A non-compete agreement is an agreement or clause in a contract specifying that an employee must not work for a competitor or enter into business in competition with the employer during or after employment. Non-competes are used to protect company trade secrets and client relationships.
Eleven states in the United States ban non-competes for low-wage or hourly workers (CA, DC, MA, MD, ND, NV, OK, OR, RI, VA, WA). Some states allow non-competes as long as the employer pays the former employee; this is also known as "garden leave." Nevada and Washington State require companies to continue paying former employees bound by non-competes that have been laid off for reasons other than job performance. In Oregon, employers can enforce non-competes otherwise barred by state law if the employer continues to pay the former employee. Illinois requires employers to continue to pay former employees bound by non-competes if the employee was laid off due to COVID-19.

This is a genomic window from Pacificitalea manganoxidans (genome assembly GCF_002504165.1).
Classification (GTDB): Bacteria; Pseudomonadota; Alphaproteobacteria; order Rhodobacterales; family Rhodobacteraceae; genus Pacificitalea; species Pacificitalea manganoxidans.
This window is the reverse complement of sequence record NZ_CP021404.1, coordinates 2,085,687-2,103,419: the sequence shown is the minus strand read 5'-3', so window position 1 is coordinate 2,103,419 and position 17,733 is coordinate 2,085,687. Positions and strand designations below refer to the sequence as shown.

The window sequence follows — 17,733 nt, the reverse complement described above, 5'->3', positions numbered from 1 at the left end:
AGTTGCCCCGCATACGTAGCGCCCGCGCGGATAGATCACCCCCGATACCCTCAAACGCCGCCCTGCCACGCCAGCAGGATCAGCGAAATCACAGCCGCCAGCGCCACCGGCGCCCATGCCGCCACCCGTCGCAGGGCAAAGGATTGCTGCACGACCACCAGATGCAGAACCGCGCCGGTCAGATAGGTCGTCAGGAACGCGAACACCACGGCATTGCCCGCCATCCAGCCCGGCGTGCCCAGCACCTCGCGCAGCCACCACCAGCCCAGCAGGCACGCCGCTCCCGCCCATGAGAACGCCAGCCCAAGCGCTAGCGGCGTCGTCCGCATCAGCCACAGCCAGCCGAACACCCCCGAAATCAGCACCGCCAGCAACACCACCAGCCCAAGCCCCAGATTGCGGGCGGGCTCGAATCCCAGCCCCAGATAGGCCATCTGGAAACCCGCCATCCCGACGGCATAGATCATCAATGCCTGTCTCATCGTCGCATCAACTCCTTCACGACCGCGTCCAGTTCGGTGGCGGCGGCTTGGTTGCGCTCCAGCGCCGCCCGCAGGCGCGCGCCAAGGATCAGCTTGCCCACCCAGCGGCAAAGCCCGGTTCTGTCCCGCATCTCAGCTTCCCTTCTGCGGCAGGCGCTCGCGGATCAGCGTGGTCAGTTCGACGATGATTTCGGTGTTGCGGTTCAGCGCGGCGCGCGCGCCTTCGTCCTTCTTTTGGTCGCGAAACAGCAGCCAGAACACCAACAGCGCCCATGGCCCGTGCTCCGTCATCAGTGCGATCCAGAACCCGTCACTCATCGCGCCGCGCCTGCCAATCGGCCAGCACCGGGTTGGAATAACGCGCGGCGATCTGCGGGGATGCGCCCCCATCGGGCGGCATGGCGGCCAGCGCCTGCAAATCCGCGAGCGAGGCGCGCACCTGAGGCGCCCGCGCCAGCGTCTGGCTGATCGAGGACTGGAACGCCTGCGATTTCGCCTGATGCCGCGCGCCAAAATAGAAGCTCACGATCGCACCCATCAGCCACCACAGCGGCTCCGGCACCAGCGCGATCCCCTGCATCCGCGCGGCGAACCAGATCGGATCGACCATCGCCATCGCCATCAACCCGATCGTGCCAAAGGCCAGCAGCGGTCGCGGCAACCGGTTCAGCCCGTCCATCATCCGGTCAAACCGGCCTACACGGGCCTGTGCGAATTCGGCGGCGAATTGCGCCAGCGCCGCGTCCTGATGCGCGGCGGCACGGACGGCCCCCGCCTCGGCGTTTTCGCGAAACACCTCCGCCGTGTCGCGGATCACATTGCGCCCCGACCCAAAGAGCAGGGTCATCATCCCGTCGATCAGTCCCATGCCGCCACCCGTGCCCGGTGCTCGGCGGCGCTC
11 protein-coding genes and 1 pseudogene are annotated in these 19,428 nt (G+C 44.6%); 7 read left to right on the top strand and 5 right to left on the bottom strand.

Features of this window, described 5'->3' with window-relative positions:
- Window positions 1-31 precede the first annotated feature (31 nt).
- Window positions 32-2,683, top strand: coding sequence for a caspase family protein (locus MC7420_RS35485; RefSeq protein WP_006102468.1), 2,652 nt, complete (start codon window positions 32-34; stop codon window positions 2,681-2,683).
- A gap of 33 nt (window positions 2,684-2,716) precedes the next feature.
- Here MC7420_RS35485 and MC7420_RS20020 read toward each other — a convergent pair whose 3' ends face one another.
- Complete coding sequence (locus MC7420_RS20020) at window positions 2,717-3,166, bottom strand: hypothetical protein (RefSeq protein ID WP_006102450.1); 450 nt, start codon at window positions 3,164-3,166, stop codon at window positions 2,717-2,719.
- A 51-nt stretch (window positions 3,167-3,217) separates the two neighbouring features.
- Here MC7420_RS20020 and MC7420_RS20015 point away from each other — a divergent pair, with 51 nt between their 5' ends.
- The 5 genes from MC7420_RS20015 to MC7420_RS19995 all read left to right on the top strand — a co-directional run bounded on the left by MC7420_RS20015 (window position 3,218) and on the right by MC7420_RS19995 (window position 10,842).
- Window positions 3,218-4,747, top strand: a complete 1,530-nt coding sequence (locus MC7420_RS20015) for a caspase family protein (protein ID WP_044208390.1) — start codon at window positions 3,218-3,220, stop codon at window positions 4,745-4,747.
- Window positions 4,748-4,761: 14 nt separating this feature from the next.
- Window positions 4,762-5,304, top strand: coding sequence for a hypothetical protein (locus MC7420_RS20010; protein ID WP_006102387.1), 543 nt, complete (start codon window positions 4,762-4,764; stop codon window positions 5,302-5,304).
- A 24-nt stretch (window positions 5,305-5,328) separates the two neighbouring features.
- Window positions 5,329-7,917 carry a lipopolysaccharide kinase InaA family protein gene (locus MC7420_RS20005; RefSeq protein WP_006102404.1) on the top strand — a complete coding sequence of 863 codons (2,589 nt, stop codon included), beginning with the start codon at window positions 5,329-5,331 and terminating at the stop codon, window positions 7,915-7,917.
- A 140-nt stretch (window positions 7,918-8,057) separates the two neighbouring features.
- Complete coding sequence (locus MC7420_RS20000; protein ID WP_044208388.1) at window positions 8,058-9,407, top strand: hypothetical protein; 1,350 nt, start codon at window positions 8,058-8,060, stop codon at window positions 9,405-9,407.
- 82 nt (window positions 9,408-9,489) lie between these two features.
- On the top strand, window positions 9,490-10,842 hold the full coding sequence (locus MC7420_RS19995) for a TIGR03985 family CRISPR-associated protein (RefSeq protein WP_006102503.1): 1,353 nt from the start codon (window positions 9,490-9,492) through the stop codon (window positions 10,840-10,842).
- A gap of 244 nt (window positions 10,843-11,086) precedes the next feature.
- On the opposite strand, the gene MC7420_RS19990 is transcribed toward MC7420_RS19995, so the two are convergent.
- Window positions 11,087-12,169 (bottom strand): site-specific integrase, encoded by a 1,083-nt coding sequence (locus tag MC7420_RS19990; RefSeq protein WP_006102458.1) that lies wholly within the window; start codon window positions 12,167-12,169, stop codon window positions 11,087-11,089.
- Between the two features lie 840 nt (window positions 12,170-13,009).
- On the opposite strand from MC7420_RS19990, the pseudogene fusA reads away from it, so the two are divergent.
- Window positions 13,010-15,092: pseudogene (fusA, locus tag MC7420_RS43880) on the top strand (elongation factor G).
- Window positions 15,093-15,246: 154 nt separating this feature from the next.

New Jersey is currently reviewing legislation that would require full pay and benefits to former employees when a non-compete is in effect. The New Jersey bill (A3715) would require employers to pay former employees full pay and benefits even if the employee voluntarily left and took another job. Although many businesses are against legally mandated garden leave, there has been an increase in employers voluntarily implementing garden leave in the financial services industry. Garden leave is also commonly used in contracts for sales professionals.
Employees who believe their employer is subjecting them to illegal practices at the workplace should seek legal counsel to analyze their potential claims.
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